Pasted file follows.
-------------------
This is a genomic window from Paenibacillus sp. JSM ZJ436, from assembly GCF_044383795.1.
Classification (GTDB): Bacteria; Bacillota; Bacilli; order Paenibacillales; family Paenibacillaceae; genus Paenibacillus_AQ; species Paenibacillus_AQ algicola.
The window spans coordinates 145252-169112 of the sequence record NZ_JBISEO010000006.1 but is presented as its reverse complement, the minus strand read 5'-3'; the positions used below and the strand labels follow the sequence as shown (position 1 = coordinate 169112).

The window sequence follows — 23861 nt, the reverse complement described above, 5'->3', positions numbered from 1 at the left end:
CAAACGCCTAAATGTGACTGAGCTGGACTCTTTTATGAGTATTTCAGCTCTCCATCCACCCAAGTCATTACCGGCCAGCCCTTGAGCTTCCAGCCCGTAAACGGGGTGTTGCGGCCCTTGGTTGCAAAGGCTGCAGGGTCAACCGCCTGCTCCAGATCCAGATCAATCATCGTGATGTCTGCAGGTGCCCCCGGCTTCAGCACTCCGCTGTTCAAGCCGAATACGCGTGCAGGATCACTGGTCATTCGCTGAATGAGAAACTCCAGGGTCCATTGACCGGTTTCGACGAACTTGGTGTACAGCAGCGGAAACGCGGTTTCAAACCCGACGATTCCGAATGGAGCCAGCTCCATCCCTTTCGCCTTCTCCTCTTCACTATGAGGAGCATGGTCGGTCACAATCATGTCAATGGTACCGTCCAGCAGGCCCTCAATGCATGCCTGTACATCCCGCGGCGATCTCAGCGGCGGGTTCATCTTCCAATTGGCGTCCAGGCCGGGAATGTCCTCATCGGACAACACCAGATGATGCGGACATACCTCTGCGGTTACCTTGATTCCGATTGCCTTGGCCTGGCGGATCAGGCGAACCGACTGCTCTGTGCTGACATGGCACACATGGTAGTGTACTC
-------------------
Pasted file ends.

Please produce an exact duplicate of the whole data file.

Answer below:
This is a genomic window from Paenibacillus sp. JSM ZJ436, from assembly GCF_044383795.1.
Classification (GTDB): Bacteria; Bacillota; Bacilli; order Paenibacillales; family Paenibacillaceae; genus Paenibacillus_AQ; species Paenibacillus_AQ algicola.
The window spans coordinates 145252-169112 of the sequence record NZ_JBISEO010000006.1 but is presented as its reverse complement, the minus strand read 5'-3'; the positions used below and the strand labels follow the sequence as shown (position 1 = coordinate 169112).

The window sequence follows — 23861 nt, the reverse complement described above, 5'->3', positions numbered from 1 at the left end:
CAAACGCCTAAATGTGACTGAGCTGGACTCTTTTATGAGTATTTCAGCTCTCCATCCACCCAAGTCATTACCGGCCAGCCCTTGAGCTTCCAGCCCGTAAACGGGGTGTTGCGGCCCTTGGTTGCAAAGGCTGCAGGGTCAACCGCCTGCTCCAGATCCAGATCAATCATCGTGATGTCTGCAGGTGCCCCCGGCTTCAGCACTCCGCTGTTCAAGCCGAATACGCGTGCAGGATCACTGGTCATTCGCTGAATGAGAAACTCCAGGGTCCATTGACCGGTTTCGACGAACTTGGTGTACAGCAGCGGAAACGCGGTTTCAAACCCGACGATTCCGAATGGAGCCAGCTCCATCCCTTTCGCCTTCTCCTCTTCACTATGAGGAGCATGGTCGGTCACAATCATGTCAATGGTACCGTCCAGCAGGCCCTCAATGCATGCCTGTACATCCCGCGGCGATCTCAGCGGCGGGTTCATCTTCCAATTGGCGTCCAGGCCGGGAATGTCCTCATCGGACAACACCAGATGATGCGGACATACCTCTGCGGTTACCTTGATTCCGATTGCCTTGGCCTGGCGGATCAGGCGAACCGACTGCTCTGTGCTGACATGGCACACATGGTAGTGTACTC